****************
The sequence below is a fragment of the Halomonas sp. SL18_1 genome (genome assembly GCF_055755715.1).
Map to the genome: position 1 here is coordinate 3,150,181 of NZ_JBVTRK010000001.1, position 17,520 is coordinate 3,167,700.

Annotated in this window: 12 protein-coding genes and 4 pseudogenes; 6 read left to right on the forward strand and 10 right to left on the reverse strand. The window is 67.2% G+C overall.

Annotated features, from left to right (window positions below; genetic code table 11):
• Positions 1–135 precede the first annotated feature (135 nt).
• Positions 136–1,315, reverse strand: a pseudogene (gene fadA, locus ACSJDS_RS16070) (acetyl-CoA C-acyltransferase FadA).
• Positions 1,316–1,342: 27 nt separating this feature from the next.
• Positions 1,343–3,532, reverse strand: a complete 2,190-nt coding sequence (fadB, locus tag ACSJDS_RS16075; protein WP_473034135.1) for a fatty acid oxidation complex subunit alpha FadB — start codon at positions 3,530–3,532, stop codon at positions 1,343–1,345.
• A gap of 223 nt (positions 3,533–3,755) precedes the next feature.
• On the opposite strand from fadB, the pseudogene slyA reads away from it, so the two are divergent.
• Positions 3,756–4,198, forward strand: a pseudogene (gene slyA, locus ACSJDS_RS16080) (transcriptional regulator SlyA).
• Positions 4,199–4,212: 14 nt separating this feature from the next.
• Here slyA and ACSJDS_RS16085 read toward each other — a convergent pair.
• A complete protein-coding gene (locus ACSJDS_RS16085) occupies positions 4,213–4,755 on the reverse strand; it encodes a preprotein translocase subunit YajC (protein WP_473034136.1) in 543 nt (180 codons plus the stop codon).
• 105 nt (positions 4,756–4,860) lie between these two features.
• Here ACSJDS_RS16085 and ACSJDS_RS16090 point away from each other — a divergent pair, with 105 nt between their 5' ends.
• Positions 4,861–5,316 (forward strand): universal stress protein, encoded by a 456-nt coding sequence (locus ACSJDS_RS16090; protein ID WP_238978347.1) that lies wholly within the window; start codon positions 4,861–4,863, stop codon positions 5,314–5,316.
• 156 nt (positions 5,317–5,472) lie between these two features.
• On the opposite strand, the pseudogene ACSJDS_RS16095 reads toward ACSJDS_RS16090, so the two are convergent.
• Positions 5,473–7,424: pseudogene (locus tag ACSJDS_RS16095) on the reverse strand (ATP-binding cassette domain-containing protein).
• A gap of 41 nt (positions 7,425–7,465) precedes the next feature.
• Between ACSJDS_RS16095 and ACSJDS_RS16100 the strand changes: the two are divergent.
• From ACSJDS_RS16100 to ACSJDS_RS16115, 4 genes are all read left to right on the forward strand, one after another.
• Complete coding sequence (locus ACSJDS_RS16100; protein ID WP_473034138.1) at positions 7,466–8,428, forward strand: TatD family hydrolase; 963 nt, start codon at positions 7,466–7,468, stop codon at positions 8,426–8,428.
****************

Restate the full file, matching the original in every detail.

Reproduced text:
The sequence below is a fragment of the Halomonas sp. SL18_1 genome (genome assembly GCF_055755715.1).
Map to the genome: position 1 here is coordinate 3,150,181 of NZ_JBVTRK010000001.1, position 17,520 is coordinate 3,167,700.

Annotated in this window: 12 protein-coding genes and 4 pseudogenes; 6 read left to right on the forward strand and 10 right to left on the reverse strand. The window is 67.2% G+C overall.

Annotated features, from left to right (window positions below; genetic code table 11):
• Positions 1–135 precede the first annotated feature (135 nt).
• Positions 136–1,315, reverse strand: a pseudogene (gene fadA, locus ACSJDS_RS16070) (acetyl-CoA C-acyltransferase FadA).
• Positions 1,316–1,342: 27 nt separating this feature from the next.
• Positions 1,343–3,532, reverse strand: a complete 2,190-nt coding sequence (fadB, locus tag ACSJDS_RS16075; protein WP_473034135.1) for a fatty acid oxidation complex subunit alpha FadB — start codon at positions 3,530–3,532, stop codon at positions 1,343–1,345.
• A gap of 223 nt (positions 3,533–3,755) precedes the next feature.
• On the opposite strand from fadB, the pseudogene slyA reads away from it, so the two are divergent.
• Positions 3,756–4,198, forward strand: a pseudogene (gene slyA, locus ACSJDS_RS16080) (transcriptional regulator SlyA).
• Positions 4,199–4,212: 14 nt separating this feature from the next.
• Here slyA and ACSJDS_RS16085 read toward each other — a convergent pair.
• A complete protein-coding gene (locus ACSJDS_RS16085) occupies positions 4,213–4,755 on the reverse strand; it encodes a preprotein translocase subunit YajC (protein WP_473034136.1) in 543 nt (180 codons plus the stop codon).
• 105 nt (positions 4,756–4,860) lie between these two features.
• Here ACSJDS_RS16085 and ACSJDS_RS16090 point away from each other — a divergent pair, with 105 nt between their 5' ends.
• Positions 4,861–5,316 (forward strand): universal stress protein, encoded by a 456-nt coding sequence (locus ACSJDS_RS16090; protein ID WP_238978347.1) that lies wholly within the window; start codon positions 4,861–4,863, stop codon positions 5,314–5,316.
• 156 nt (positions 5,317–5,472) lie between these two features.
• On the opposite strand, the pseudogene ACSJDS_RS16095 reads toward ACSJDS_RS16090, so the two are convergent.
• Positions 5,473–7,424: pseudogene (locus tag ACSJDS_RS16095) on the reverse strand (ATP-binding cassette domain-containing protein).
• A gap of 41 nt (positions 7,425–7,465) precedes the next feature.
• Between ACSJDS_RS16095 and ACSJDS_RS16100 the strand changes: the two are divergent.
• From ACSJDS_RS16100 to ACSJDS_RS16115, 4 genes are all read left to right on the forward strand, one after another.
• Complete coding sequence (locus ACSJDS_RS16100; protein ID WP_473034138.1) at positions 7,466–8,428, forward strand: TatD family hydrolase; 963 nt, start codon at positions 7,466–7,468, stop codon at positions 8,426–8,428.